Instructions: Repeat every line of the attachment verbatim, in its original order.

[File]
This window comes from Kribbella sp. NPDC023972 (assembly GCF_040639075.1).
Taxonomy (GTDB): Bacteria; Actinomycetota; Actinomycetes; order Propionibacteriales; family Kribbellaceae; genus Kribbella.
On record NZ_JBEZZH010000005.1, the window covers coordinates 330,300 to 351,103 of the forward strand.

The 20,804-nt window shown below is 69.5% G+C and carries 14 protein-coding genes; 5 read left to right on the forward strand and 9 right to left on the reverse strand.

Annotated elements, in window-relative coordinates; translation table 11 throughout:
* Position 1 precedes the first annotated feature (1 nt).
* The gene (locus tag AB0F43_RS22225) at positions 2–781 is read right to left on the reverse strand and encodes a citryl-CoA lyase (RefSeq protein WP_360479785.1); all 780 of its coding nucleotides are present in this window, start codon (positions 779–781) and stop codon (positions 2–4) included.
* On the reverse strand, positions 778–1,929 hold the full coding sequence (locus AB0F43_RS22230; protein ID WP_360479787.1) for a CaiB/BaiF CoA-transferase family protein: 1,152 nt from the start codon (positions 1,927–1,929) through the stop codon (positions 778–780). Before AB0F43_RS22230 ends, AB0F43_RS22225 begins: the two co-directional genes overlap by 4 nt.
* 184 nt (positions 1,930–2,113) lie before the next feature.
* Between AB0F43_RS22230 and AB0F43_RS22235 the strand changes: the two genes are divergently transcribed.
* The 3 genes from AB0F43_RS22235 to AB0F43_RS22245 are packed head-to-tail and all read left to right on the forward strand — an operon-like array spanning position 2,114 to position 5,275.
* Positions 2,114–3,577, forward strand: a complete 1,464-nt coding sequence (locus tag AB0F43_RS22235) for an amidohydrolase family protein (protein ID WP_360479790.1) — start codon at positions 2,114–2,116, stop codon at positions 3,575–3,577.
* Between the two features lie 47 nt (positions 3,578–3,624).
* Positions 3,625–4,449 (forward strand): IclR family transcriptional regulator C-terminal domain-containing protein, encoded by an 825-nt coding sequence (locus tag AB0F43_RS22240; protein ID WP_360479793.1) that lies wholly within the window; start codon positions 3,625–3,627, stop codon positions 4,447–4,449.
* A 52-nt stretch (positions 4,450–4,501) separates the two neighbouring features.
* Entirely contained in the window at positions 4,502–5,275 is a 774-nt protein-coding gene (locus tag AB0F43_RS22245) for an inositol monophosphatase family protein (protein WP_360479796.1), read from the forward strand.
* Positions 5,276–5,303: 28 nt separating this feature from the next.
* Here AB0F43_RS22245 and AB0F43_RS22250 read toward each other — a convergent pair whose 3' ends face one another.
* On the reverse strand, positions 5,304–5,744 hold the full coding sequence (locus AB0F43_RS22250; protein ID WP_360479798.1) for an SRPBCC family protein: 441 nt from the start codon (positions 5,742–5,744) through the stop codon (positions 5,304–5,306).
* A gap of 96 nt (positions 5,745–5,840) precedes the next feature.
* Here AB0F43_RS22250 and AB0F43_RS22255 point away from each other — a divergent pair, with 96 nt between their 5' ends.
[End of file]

This window comes from Kribbella sp. NPDC023972 (assembly GCF_040639075.1).
Taxonomy (GTDB): Bacteria; Actinomycetota; Actinomycetes; order Propionibacteriales; family Kribbellaceae; genus Kribbella.
On record NZ_JBEZZH010000005.1, the window covers coordinates 330,300 to 351,103 of the forward strand.

The 20,804-nt window shown below is 69.5% G+C and carries 14 protein-coding genes; 5 read left to right on the forward strand and 9 right to left on the reverse strand.

Annotated elements, in window-relative coordinates; translation table 11 throughout:
* Position 1 precedes the first annotated feature (1 nt).
* The gene (locus tag AB0F43_RS22225) at positions 2–781 is read right to left on the reverse strand and encodes a citryl-CoA lyase (RefSeq protein WP_360479785.1); all 780 of its coding nucleotides are present in this window, start codon (positions 779–781) and stop codon (positions 2–4) included.
* On the reverse strand, positions 778–1,929 hold the full coding sequence (locus AB0F43_RS22230; protein ID WP_360479787.1) for a CaiB/BaiF CoA-transferase family protein: 1,152 nt from the start codon (positions 1,927–1,929) through the stop codon (positions 778–780). Before AB0F43_RS22230 ends, AB0F43_RS22225 begins: the two co-directional genes overlap by 4 nt.
* 184 nt (positions 1,930–2,113) lie before the next feature.
* Between AB0F43_RS22230 and AB0F43_RS22235 the strand changes: the two genes are divergently transcribed.
* The 3 genes from AB0F43_RS22235 to AB0F43_RS22245 are packed head-to-tail and all read left to right on the forward strand — an operon-like array spanning position 2,114 to position 5,275.
* Positions 2,114–3,577, forward strand: a complete 1,464-nt coding sequence (locus tag AB0F43_RS22235) for an amidohydrolase family protein (protein ID WP_360479790.1) — start codon at positions 2,114–2,116, stop codon at positions 3,575–3,577.
* Between the two features lie 47 nt (positions 3,578–3,624).
* Positions 3,625–4,449 (forward strand): IclR family transcriptional regulator C-terminal domain-containing protein, encoded by an 825-nt coding sequence (locus tag AB0F43_RS22240; protein ID WP_360479793.1) that lies wholly within the window; start codon positions 3,625–3,627, stop codon positions 4,447–4,449.
* A 52-nt stretch (positions 4,450–4,501) separates the two neighbouring features.
* Entirely contained in the window at positions 4,502–5,275 is a 774-nt protein-coding gene (locus tag AB0F43_RS22245) for an inositol monophosphatase family protein (protein WP_360479796.1), read from the forward strand.
* Positions 5,276–5,303: 28 nt separating this feature from the next.
* Here AB0F43_RS22245 and AB0F43_RS22250 read toward each other — a convergent pair whose 3' ends face one another.
* On the reverse strand, positions 5,304–5,744 hold the full coding sequence (locus AB0F43_RS22250; protein ID WP_360479798.1) for an SRPBCC family protein: 441 nt from the start codon (positions 5,742–5,744) through the stop codon (positions 5,304–5,306).
* A gap of 96 nt (positions 5,745–5,840) precedes the next feature.
* Here AB0F43_RS22250 and AB0F43_RS22255 point away from each other — a divergent pair, with 96 nt between their 5' ends.